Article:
Athletes relaying their side of the story didn’t start with TPT, and it isn’t limited to TPT. Some literary-minded athletes have chosen to write their own books (Jim Bouton’s Ball Four, Ken Dryden’s The Game and R.A. Dickey’s Wherever I Wind Up are a few of the numerous examples over the decades), and many others have written first-person books in conjunction with experienced journalists. Some active athletes have written newspaper columns or appeared as television commentators and panelists, too. At the other end of the length spectrum from books, athletes have used a variety of social media platforms to quickly present their take on a story.

Where TPT stands out for athletes, though, is in how it provides the best of both worlds. TPT allows athletes to present their perspective and gives them control over it, but does so in a professionally-crafted form that they don’t have to assemble themselves, with wide distribution and little promotion required on their end. It has the control of writing without the need to do the work of writing, and the skillful crafting and wide distribution of stories in mainstream media outlets without the loss in control typically required there.  For athletes, that can seem very attractive.

TPT has become such a success, and such a player in the space, that some mainstream outlets are taking some cues from it. A couple examples from the last few years that stand out are the first-person pieces by NBA players Jason Collins and LeBron James in Sports Illustrated: Collins’ announcement that he was gay and James’ announcement that he was coming back to Cleveland. Both were written in a first-person style with the help of experienced journalists (Franz Lidz and Lee Jenkins respectively), and both easily could have appeared on TPT. Expect to see more mainstream outlets doing more of this in order to compete with TPT. It’s notable that there are other new players following TPT’s approach, too; Mullen’s piece mentions that James has his own athlete-video-focused “Uninterrupted” site, and that the NFLPA and Wasserman Media Group each have their own ventures in the space. TPT would seem to have a big edge over new competitors, though, given its staff, funding, and connections.

One of the big questions about TPT going forward is compensation for athlete contributors. Mullen notes that “athlete contributors do not get paid by The Players’ Tribune unless the story in which they are featured is connected to a brand,” so many of these athletes are providing content that’s making money for someone else. Of course, that’s always been the case; athletes’ stories told in the media have always had value that hasn’t gone to them. There may be plenty of value for uncompensated athletes, too; a TPT story can raise their profile and perhaps create other opportunities for them. Moreover, some of these athletes (including Jeter, Kobe Bryant, and others) are investors in TPT, so they’re making themselves money by telling their stories there. Still, if this company gets as big as the venture capital firms invested in it would like it to be, uncompensated athletes may start to wonder why they’re providing content for it.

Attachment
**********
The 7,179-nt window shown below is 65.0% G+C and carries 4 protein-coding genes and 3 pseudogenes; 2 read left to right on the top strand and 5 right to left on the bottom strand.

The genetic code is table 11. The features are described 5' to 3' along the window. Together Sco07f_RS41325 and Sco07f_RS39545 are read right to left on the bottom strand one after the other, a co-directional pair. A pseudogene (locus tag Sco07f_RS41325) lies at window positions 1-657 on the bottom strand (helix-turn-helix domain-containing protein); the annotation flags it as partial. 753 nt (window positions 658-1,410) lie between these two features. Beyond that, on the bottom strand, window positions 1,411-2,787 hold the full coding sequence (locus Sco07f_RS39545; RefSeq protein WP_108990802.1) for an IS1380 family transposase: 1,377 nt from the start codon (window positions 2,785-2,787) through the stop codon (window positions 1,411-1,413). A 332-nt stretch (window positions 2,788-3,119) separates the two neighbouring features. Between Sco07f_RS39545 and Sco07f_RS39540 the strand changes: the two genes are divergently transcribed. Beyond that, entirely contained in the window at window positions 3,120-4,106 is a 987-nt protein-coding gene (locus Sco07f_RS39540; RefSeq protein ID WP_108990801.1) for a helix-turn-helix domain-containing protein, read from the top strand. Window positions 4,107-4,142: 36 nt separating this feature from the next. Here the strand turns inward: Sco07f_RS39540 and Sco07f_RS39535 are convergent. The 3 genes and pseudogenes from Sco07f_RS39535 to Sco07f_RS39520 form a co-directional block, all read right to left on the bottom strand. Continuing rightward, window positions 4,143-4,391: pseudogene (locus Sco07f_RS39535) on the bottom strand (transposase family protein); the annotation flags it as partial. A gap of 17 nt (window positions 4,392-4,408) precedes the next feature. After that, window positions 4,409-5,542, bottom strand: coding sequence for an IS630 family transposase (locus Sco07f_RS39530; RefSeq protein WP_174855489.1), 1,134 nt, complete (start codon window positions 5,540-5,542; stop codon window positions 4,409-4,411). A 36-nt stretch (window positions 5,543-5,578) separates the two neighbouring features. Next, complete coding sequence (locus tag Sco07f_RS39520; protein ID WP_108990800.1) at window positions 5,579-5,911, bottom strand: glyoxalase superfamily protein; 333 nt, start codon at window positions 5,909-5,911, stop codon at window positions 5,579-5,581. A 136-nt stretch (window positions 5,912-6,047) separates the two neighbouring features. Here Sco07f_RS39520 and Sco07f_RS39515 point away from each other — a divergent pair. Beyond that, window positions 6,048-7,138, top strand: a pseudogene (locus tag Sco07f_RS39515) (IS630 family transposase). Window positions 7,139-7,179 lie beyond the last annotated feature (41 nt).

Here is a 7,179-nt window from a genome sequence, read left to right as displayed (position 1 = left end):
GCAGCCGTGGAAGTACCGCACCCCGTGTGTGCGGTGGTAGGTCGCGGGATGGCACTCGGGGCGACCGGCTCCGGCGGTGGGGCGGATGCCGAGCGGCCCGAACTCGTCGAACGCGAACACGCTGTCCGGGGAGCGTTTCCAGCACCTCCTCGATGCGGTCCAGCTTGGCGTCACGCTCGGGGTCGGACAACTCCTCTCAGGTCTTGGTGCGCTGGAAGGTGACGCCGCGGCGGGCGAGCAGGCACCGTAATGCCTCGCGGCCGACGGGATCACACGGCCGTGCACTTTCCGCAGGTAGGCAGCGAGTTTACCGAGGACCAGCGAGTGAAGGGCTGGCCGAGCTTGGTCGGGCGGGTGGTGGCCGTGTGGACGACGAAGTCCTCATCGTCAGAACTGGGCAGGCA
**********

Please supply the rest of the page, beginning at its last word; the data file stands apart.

Perhaps the biggest challenge for TPT will be continuing to provide consistently-compelling content that attracts readers. It certainly will have an edge on big retirement announcements or free-agency decisions, but there are only so many of those. To its credit, TPT has gone well beyond those, providing all sorts of interesting first-person accounts from athletes, and featuring those in smaller sports as well as the big names. However, it does have a tough line to walk; while giving players this kind of control can be extremely beneficial for them, it isn’t always beneficial for readers, and if the pieces start reading more like PR than journalism, the readership numbers may drop. That’s not an issue exclusive to TPT (team websites are largely in the same spot), but it is one they’ll have to keep in mind.

It is worth noting that TPT isn’t going to replace conventional media, either. In fact, its rise may actually convince media to focus more on hard-hitting stories a site like TPT won’t run. We’ll also see how continuous the public appetite for TPT stories is; the site has done very well in its first few years, but it will need to grow much bigger to meet the venture capital investors’ goals. If TPT continues to use its access and standing with athletes to provide compelling, unique content, it may well get there. If it gets too samey or too PR-focused, though, it may be tough to make it as big as the investors would like.

[Sports Business Journal]

About Andrew Bucholtz

Andrew Bucholtz is a staff writer for Awful Announcing.